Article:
ONE third of audiences believe the BBC's news reporting is biased against Scottish Independence, a new poll has revealed.

A survey for The Herald shows that only one quarter of those polled believed the BBC was impartial in its coverage of the issues surrounding independence.

The poll appears to confirm BBC Trust findings published last year in which Scottish viewers tended to have a “lower opinion” of the broadcaster than elsewhere in the UK.

And it suggests a significant proportion of Scottish nationalists have failed to forgive the BBC after blaming its coverage for skewing the news agenda during the 2014 independence referendum.

Nationalist anger boiled over in the days ahead of the vote as 4,000 Yes supporters campaigned outside the BBC's Glasgow HQ at Pacific Quay, waving placards branding the BBC the “British Brainwashing Corporation” and claiming the licence fee was a “licence to lie” amid claims it was favouring Unionist arguments in its coverage.

Former political editor Nick Robinson was branded corrupt and a liar following a spat with then SNP leader Alex Salmond over the economic case for independence.

The BBC has always rejected any claims of prejudice and said its extensive news programming was produced in line with strict editorial guidelines "on fairness, accuracy and impartiality".

Today's poll asked Scots if they agreed or disagreed with the statement: "The BBC tends to report news that is biased against the cause for Scottish independence."

The results show that 36 per cent said they agreed, 23 per cent disagreed and 41 per cent neither agreed nor disagreed.

Robert Struthers, senior researcher at BMG Research, which carried out the survey said the findings painted a “striking” picture of opinion divided along constitutional - and generational - lines.

"Almost two thirds, 64 per cent, of those who voted for independence in 2014 agreeing that the BBC is biased in its reporting, compared with just seven per cent who disagreed," he said.

The poll also showed that those aged between 18 and 44 were the most likely to feel the BBC is biased against independence, with 39 per cent agreeing and just 18 per cent disagreeing.

Among those aged 65 and over, 27 per cent believed there was bias while 30 per cent disagreed.

Mr Struthers said the polling gave "an indication that the BBC, one of Britain's most popular and trusted media organisations, may be facing both a political and a generational divide in Scotland".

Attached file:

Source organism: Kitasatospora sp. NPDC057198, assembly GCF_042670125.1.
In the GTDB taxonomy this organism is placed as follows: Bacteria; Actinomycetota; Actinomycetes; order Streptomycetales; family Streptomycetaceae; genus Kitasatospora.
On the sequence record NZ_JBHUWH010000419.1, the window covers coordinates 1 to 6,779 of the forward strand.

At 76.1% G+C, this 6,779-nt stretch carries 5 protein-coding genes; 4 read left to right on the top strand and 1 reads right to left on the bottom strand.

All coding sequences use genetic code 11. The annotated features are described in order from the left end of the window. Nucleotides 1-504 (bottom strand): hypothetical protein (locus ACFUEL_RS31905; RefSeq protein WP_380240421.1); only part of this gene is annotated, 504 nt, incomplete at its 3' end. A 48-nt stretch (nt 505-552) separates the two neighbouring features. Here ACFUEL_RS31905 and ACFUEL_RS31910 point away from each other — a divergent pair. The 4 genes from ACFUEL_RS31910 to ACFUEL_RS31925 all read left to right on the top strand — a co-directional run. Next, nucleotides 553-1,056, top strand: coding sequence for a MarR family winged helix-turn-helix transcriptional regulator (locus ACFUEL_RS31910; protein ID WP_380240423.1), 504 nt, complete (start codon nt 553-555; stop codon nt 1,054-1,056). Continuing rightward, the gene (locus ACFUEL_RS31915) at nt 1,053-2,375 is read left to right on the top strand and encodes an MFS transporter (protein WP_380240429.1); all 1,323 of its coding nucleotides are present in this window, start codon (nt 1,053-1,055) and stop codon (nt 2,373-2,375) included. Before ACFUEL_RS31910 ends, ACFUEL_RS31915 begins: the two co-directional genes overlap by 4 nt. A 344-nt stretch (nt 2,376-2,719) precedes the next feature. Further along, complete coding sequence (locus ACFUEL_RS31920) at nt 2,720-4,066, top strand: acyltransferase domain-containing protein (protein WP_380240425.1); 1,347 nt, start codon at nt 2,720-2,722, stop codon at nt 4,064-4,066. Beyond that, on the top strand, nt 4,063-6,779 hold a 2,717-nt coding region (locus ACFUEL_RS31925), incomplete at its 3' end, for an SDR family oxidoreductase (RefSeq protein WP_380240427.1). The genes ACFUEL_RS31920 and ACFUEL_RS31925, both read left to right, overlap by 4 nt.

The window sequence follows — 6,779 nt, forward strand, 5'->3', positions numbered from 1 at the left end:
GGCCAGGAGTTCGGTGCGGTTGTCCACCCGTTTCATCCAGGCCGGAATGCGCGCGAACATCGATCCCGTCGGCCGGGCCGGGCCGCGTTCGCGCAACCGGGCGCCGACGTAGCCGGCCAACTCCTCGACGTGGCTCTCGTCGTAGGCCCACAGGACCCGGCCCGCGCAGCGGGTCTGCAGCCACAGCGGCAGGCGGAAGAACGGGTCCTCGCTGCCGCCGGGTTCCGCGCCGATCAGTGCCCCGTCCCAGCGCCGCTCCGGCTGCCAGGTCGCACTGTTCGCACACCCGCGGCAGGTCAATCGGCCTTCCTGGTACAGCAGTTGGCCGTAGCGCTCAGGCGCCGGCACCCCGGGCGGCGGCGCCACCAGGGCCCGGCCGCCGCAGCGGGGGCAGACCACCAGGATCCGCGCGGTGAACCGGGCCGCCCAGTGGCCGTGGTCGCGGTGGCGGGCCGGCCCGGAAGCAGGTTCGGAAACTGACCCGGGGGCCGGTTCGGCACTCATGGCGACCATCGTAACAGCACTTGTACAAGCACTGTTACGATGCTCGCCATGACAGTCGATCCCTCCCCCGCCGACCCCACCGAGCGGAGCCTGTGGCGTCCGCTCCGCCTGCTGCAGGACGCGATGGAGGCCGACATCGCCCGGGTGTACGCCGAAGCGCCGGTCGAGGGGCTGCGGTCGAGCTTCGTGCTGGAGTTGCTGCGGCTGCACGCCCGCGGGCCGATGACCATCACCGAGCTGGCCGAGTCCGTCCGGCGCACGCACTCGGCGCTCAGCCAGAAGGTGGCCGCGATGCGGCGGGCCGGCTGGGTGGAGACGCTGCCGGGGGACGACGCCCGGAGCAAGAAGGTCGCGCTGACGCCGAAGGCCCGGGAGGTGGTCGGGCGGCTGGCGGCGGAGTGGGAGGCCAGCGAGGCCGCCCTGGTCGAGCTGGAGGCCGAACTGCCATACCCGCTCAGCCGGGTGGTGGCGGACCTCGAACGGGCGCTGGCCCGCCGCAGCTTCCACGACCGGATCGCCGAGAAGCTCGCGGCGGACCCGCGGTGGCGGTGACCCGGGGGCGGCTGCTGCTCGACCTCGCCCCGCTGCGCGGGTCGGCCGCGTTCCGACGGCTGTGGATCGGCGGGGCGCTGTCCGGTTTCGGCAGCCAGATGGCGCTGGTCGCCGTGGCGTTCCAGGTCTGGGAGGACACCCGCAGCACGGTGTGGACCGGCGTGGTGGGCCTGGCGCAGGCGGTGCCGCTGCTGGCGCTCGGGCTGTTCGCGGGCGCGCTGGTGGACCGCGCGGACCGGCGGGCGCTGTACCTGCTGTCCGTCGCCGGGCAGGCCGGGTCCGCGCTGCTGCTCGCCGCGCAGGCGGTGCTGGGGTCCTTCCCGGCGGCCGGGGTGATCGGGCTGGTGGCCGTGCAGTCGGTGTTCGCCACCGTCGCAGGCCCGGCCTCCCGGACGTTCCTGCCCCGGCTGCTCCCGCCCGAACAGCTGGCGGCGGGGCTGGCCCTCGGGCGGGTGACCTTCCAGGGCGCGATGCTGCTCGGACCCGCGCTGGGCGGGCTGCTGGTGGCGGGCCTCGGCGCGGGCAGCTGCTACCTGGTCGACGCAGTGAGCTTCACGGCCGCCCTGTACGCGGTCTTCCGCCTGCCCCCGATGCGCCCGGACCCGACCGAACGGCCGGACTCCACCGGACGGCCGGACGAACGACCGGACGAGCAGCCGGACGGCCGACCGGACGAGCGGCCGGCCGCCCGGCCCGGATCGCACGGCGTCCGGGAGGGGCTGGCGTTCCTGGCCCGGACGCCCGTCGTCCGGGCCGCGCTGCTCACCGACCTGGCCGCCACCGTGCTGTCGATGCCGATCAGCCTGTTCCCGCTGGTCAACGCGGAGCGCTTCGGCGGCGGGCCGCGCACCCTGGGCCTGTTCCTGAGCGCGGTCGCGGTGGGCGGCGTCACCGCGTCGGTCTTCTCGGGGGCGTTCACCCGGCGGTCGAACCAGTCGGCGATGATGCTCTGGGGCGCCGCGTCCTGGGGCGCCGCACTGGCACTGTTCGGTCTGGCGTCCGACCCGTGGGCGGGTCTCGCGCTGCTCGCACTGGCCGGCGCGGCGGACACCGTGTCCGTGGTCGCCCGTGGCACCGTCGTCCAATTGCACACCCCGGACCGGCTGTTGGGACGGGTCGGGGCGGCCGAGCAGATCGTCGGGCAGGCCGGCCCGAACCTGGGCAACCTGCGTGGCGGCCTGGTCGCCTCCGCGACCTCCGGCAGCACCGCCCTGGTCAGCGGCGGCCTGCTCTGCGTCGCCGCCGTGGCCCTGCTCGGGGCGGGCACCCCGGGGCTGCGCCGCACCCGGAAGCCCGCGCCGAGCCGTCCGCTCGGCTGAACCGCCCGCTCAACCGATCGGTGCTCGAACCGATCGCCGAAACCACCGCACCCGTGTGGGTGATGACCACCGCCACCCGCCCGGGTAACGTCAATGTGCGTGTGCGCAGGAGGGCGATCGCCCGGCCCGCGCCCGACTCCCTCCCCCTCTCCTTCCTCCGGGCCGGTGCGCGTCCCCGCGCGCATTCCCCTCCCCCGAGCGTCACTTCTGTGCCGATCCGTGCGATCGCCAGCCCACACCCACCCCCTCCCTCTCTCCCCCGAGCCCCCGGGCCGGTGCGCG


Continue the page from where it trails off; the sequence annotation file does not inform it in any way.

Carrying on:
He added: "In the eyes of younger and pro-independence Scots the BBC's reputation for unbiased and objective reporting may be called into question.

"With the prospect of another independence referendum still looming, the debates surrounding the BBC's impartiality, are unlikely to be resolved anytime soon.”

Following the independence referendum Mr Salmond called for control over the BBC in Scotland to be transferred to Holyrood.

There have been frequent complaints that the BBC's main Six O'Clock News bulletin features stories on devolved areas such as education and health which are not relevant to Scottish audiences.

This has led to calls for a 'Scottish Six' to replace the current format of UK news followed by Reporting Scotland. A decision has yet to be made on any changes.

Donalda MacKinnon, the new director of BBC Scotland, admitted last December that the corporation had lost the trust of a "significant number" of people but rejected the suggestion that its coverage of the referendum had been biased.

An SNP spokesman called for more decisions on news output to be taken in Scotland.

He said: "The SNP recognises both the value and the independence of the BBC and the important tradition of public service broadcasting in this country. However, we are firmly of the view that more of the licence fee collected in Scotland should be invested here – delivering relevant, high quality content for Scottish audiences."

However pro-Union parties suggested the poll was the manifestation of a politically-motivated campaign against the state broadcaster.

Scottish Labour said the survey demonstrated the success of repeated attacks on the BBC.

A source said: "The BBC is known and respected worldwide for it's impartial, and ground-breaking reporting. This poll shows how effective the repeated attacks on the BBC from nationalists have been. It is a tactic Donald Trump is attempting to replicate across the Atlantic."

?Scottish Conservative shadow culture secretary Jackson Carlaw said: "The BBC seems to cause upset to both sides of the constitutional divide. That tends to suggest, as a journalistic outlet, it's doing a good job."

Scottish Liberal Democrat leader Willie Rennie called on supporters of Scottish independence to "end the sniping about the BBC and start celebrating the BBC".

A BBC spokesman said: "We reject any claims of bias in our news coverage. Our extensive news programming is produced in line with our editorial guidelines on fairness, accuracy and impartiality."

BMG polled 1,067 Scots between January 26 and 31.